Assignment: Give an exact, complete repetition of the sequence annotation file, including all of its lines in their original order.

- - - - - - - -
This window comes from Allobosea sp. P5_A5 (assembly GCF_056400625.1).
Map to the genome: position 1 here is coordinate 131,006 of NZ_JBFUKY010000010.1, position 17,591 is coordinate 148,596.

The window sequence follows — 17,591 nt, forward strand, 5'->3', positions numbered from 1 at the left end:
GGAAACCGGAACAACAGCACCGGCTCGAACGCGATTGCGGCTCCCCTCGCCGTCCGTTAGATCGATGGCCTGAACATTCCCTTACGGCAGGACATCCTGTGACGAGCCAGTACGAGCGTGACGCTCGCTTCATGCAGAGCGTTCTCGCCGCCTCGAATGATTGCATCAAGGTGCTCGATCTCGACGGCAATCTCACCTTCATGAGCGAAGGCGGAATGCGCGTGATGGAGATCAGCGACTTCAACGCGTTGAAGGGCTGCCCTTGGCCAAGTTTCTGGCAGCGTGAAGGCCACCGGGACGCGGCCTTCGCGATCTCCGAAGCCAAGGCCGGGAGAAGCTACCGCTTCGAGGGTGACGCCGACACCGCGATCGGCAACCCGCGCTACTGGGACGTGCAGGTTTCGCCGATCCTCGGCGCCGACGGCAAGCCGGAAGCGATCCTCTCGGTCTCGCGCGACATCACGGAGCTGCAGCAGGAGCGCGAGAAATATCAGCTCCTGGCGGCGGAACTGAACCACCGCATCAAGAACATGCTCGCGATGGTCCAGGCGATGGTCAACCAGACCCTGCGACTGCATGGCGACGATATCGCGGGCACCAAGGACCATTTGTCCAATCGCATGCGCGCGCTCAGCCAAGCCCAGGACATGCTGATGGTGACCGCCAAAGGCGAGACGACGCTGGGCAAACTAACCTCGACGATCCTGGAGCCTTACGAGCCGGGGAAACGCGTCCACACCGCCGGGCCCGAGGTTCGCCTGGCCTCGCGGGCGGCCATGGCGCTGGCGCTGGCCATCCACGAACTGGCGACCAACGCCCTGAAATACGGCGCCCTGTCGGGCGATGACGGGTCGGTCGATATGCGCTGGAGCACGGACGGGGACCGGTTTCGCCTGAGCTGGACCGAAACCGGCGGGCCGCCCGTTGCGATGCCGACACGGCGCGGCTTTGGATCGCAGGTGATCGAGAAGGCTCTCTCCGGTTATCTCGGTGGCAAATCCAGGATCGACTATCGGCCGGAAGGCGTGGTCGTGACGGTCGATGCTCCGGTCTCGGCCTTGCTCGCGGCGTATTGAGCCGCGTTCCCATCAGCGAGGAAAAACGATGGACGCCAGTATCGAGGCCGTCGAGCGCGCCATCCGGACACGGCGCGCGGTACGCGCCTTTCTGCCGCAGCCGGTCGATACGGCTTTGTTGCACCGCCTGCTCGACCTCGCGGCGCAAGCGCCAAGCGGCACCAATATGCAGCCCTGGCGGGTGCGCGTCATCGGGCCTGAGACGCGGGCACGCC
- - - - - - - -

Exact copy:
This window comes from Allobosea sp. P5_A5 (assembly GCF_056400625.1).
Map to the genome: position 1 here is coordinate 131,006 of NZ_JBFUKY010000010.1, position 17,591 is coordinate 148,596.

The window sequence follows — 17,591 nt, forward strand, 5'->3', positions numbered from 1 at the left end:
GGAAACCGGAACAACAGCACCGGCTCGAACGCGATTGCGGCTCCCCTCGCCGTCCGTTAGATCGATGGCCTGAACATTCCCTTACGGCAGGACATCCTGTGACGAGCCAGTACGAGCGTGACGCTCGCTTCATGCAGAGCGTTCTCGCCGCCTCGAATGATTGCATCAAGGTGCTCGATCTCGACGGCAATCTCACCTTCATGAGCGAAGGCGGAATGCGCGTGATGGAGATCAGCGACTTCAACGCGTTGAAGGGCTGCCCTTGGCCAAGTTTCTGGCAGCGTGAAGGCCACCGGGACGCGGCCTTCGCGATCTCCGAAGCCAAGGCCGGGAGAAGCTACCGCTTCGAGGGTGACGCCGACACCGCGATCGGCAACCCGCGCTACTGGGACGTGCAGGTTTCGCCGATCCTCGGCGCCGACGGCAAGCCGGAAGCGATCCTCTCGGTCTCGCGCGACATCACGGAGCTGCAGCAGGAGCGCGAGAAATATCAGCTCCTGGCGGCGGAACTGAACCACCGCATCAAGAACATGCTCGCGATGGTCCAGGCGATGGTCAACCAGACCCTGCGACTGCATGGCGACGATATCGCGGGCACCAAGGACCATTTGTCCAATCGCATGCGCGCGCTCAGCCAAGCCCAGGACATGCTGATGGTGACCGCCAAAGGCGAGACGACGCTGGGCAAACTAACCTCGACGATCCTGGAGCCTTACGAGCCGGGGAAACGCGTCCACACCGCCGGGCCCGAGGTTCGCCTGGCCTCGCGGGCGGCCATGGCGCTGGCGCTGGCCATCCACGAACTGGCGACCAACGCCCTGAAATACGGCGCCCTGTCGGGCGATGACGGGTCGGTCGATATGCGCTGGAGCACGGACGGGGACCGGTTTCGCCTGAGCTGGACCGAAACCGGCGGGCCGCCCGTTGCGATGCCGACACGGCGCGGCTTTGGATCGCAGGTGATCGAGAAGGCTCTCTCCGGTTATCTCGGTGGCAAATCCAGGATCGACTATCGGCCGGAAGGCGTGGTCGTGACGGTCGATGCTCCGGTCTCGGCCTTGCTCGCGGCGTATTGAGCCGCGTTCCCATCAGCGAGGAAAAACGATGGACGCCAGTATCGAGGCCGTCGAGCGCGCCATCCGGACACGGCGCGCGGTACGCGCCTTTCTGCCGCAGCCGGTCGATACGGCTTTGTTGCACCGCCTGCTCGACCTCGCGGCGCAAGCGCCAAGCGGCACCAATATGCAGCCCTGGCGGGTGCGCGTCATCGGGCCTGAGACGCGGGCACGCC